Have you noticed that print is getting smaller these days? Especially print on tins of paint or silicone or oil or anything that requires you to studiously read the directions so you don’t end up needing more trips to your favourite hardware store.
I’m currently trying to waterproof a suitcase and several pairs of shoes for an upcoming holiday that, naturally, is in the highest rainfall month of the country I’m visiting. A fact I should have sussed out before I booked. But the money’s been paid and the warm clothing purchased. Yes, I know it will be summer in Canada and Alaska but that’s the equivalent of winter in my neck of the woods, and a bad winter at that.
I’ve devoured every travel article, searched out obscure and once-in-a-lifetime scenarios, stalked all my friends who’ve ever stepped foot in my destinations, interrogated my travel agent, and checked the weather websites every day, but still don’t feel prepared for my “bucket list” adventure.
This was the big holiday my husband and I had put the deposit on just before he was diagnosed with cancer. And then Covid-19 hit. And then he died. And holidays, like a lot of things, became a forgotten dream.
Earlier this year I remarked to my friend Sylvia about a Canada-Alaska holiday I’d been reading about. “I’ve always wanted to go there,” she said. Before she could regret her offhand remark, I’d dragged her into a travel agent and plied her with brochures.
Faced with two naïve never-to-see-seventy-again travellers, the agent rose to the challenge. We came away with an itinerary, a list of expenses, and a desire to tick off every exciting side trip on offer. Both being cursed with Duck’s Disease (according to my superior height-enhanced brother) we opted for the balcony cabin so we don’t have to battle the crowds on deck to get a glimpse of the glaciers as we sail into the bays of the North-West Passage.
According to another friend, it’s a no-no to take food in your pockets when you traipse into Alaskan towns, as bears are known to sniff out visitors who are unaware of their preference for food that comes delivered. Now, as someone who requires snacks on hand in case gluten-free isn’t part of Alaskan diets, I figure I’ll just wear the fur hat I bought at the Melbourne Markets in the late 1960s and hope a bear will think she’s given birth to a rather weird-looking cub and nurture rather than eat me.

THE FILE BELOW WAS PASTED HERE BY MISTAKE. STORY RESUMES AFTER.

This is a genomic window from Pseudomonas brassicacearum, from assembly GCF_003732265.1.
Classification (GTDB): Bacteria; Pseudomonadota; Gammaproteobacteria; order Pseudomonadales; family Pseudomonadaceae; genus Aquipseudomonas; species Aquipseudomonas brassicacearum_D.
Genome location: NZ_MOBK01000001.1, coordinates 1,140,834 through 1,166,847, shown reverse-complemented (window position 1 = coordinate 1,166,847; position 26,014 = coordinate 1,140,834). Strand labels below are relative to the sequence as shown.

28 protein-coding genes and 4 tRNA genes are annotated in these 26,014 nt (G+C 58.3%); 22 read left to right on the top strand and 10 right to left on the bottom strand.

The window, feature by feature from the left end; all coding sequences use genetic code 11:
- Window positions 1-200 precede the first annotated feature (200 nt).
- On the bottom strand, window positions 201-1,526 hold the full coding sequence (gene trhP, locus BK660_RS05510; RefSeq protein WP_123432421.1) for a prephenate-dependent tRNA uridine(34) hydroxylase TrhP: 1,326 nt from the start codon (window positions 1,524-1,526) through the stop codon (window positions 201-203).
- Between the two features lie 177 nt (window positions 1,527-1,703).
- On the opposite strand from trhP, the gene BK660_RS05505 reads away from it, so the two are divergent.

Packing well is a skill I’ve never achieved. I put everything I think I’ll need on the bed, look at my suitcase, and realise that my maths teacher was right – 45 into one just won’t go. So it’s back to Google and checks out just how dressed up cruise ships expect their passengers to be. Whew! I can throw out the evening dress and heels – apparently, Alaskans prefer us to look at their glaciers, and the only dance halls are those that used to be patronised by burly bearded gold miners and ladies trying to get them to spend that gold. Mmmm… Both occupations sound like hard work.
Clothing sorted, I start piling up my medications and vitamins, and decide I’ll need another suitcase just for those. There’s such a lot I wonder if the suitcase will need its own passport. Memories return of hitchhiking around New Zealand as a nineteen-year-old with just a backpack and a sleeping bag. I quickly push them aside. I was taller then, my knees worked well, and my bones were stronger. Goodness, if I continue thinking like that I’ll start singing “Those were the days…”
As the time gets closer the preparations tighten. Apply for visas. What? The Canadian government wants to know everything about me? Do I look like a terrorist? Is writing for Starts at 60 subversives? Don’t they know Australia is part of the Commonwealth?
So much to learn. Should you tip in Canada like you should in America? How much money will I need? What can I take through Customs? My head is spinning and again I remember my much younger self breezing back through Melbourne Airport on return from New Zealand – no Immigration, no Customs, no passport. No hassle, no headache. Those definitely were the days!